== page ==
Under the status quo, banks and card networks take a percentage of each card payment, and during the pandemic, almost all retail payments were made by card.
The COVID-19 pandemic has accelerated everything digital, from how we shop to how we pay. Use of contactless cards and mobile payments by consumers worried about surfaces they touch has exploded. New hardware, software, and services are rolled out daily, and no idea seems too far-fetched — a Euromonitor survey conducted for the National Retail Federation found 20 percent of consumers are willing to implant a payment chip in their finger.
But for all the headlines about innovation, most of what we’ve seen has stayed largely the same under the hood. That’s because most contactless cards, digital wallets, and even chips in fingers are just other ways to use a credit card, and most still operate over the Visa and Mastercard processing networks.
Under the status quo, banks and card networks take a percentage of each card payment, and during the pandemic, almost all retail payments were made by card. Fees charged to merchants total over $100 billion annually and drive up consumer prices by hundreds of dollars for the average family.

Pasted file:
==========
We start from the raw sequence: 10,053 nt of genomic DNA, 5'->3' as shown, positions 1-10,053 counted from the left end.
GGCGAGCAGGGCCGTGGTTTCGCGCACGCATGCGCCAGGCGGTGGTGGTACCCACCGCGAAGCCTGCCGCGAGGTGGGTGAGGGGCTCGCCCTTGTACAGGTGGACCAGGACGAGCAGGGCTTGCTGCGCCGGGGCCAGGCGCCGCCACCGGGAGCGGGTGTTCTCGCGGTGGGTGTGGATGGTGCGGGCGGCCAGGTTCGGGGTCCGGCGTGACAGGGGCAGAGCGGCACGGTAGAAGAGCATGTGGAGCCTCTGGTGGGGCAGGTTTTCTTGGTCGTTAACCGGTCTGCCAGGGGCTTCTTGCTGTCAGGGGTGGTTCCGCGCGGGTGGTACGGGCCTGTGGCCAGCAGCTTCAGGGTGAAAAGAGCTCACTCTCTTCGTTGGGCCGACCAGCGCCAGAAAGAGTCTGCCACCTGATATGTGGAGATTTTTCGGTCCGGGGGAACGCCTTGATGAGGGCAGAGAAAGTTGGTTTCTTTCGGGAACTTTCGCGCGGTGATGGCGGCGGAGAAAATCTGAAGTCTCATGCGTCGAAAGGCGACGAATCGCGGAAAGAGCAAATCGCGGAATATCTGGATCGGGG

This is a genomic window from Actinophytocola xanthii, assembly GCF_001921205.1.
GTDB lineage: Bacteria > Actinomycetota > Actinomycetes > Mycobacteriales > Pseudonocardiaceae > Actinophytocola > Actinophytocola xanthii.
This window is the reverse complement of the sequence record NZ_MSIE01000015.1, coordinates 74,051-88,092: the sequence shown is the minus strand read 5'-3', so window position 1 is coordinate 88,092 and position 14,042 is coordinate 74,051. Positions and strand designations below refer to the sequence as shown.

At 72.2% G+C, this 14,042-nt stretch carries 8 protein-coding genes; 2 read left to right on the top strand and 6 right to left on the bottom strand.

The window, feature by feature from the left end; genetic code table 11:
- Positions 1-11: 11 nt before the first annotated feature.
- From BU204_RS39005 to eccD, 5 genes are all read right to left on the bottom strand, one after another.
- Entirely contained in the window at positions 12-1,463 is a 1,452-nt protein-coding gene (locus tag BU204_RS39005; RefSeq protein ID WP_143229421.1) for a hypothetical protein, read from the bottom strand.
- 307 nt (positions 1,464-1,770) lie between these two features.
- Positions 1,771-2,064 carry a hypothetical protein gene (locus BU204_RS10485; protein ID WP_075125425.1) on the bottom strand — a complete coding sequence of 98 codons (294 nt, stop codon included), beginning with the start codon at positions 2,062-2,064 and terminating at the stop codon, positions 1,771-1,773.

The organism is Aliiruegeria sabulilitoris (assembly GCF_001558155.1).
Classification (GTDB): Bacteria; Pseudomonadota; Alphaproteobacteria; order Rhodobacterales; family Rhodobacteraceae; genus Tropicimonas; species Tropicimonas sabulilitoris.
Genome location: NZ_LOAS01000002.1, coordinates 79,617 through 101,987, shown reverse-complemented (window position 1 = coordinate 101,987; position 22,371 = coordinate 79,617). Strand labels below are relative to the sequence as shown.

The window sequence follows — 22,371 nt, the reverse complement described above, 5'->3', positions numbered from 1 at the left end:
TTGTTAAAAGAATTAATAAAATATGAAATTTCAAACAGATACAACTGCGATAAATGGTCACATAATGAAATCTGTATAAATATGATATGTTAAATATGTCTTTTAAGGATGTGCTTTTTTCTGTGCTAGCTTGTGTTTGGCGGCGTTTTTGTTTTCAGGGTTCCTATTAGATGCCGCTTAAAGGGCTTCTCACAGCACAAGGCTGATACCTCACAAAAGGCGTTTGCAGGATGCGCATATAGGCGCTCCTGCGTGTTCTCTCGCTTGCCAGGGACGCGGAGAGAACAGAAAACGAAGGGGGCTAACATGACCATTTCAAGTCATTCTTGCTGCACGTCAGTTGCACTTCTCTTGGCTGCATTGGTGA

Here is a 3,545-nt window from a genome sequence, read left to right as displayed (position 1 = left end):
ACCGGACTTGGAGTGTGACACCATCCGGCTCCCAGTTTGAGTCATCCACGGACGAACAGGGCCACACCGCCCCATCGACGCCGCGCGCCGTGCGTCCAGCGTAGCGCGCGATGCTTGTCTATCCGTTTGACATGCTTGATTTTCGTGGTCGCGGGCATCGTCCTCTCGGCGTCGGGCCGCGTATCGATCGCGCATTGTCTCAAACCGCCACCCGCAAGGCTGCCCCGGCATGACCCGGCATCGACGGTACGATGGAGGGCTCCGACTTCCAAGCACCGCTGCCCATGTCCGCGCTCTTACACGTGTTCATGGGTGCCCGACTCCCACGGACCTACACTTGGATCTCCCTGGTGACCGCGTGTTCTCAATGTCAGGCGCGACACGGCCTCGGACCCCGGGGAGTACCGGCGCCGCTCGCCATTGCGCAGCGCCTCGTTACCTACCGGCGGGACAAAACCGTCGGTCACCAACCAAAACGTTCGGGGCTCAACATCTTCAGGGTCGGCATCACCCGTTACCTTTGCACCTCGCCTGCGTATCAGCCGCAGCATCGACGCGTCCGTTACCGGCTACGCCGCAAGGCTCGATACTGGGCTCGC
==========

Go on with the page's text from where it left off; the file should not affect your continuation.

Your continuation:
Changing the norm
Government agencies are starting to do something. The Department of Justice derailed Visa’s attempt to buy and bury Plaid, which supports apps like Venmo that let consumers send money to friends or retailers without using expensive networks like Visa. Both the DOJ and Federal Trade Commission are investigating whether banks are circumventing pro-competition federal law that gives merchants the right to choose where to route debit card transactions for processing. The Federal Reserve recently said routing choice has been blocked online and is developing regulations clarifying that routing rights apply online the same as in stores. And there’s talk of expanding routing choice to credit cards.
Some alternatives to Visa and Mastercard have appeared, such as buy now, pay later (BNPL). Unfortunately, BNPL processing fees can be far higher than card fees, severely limiting their usefulness. There’s also talk of cryptocurrencies like Bitcoin changing payments. But while cryptocurrencies might be a tempting investment, they lack the stability, wide use, and acceptance needed to be true currencies.
One option with huge potential is the FedNow “faster payments” system being developed by the Federal Reserve, which could provide a direct link between retailers and consumers that would end card companies’ near monopoly. Perhaps the Fed should also create a “sandbox” to give nonbank fintech innovators — operating under proper supervision — a better chance to get into the game.
The pandemic has brought an inflection point where we can either foster true innovation or just let the big card networks continue to run everything. As we think about payments, we must realize innovation isn’t about new card readers, high tech, or even chips in fingers. It’s about ending monopolies that stand in the way of progress. The time to demand true innovation and competition has arrived.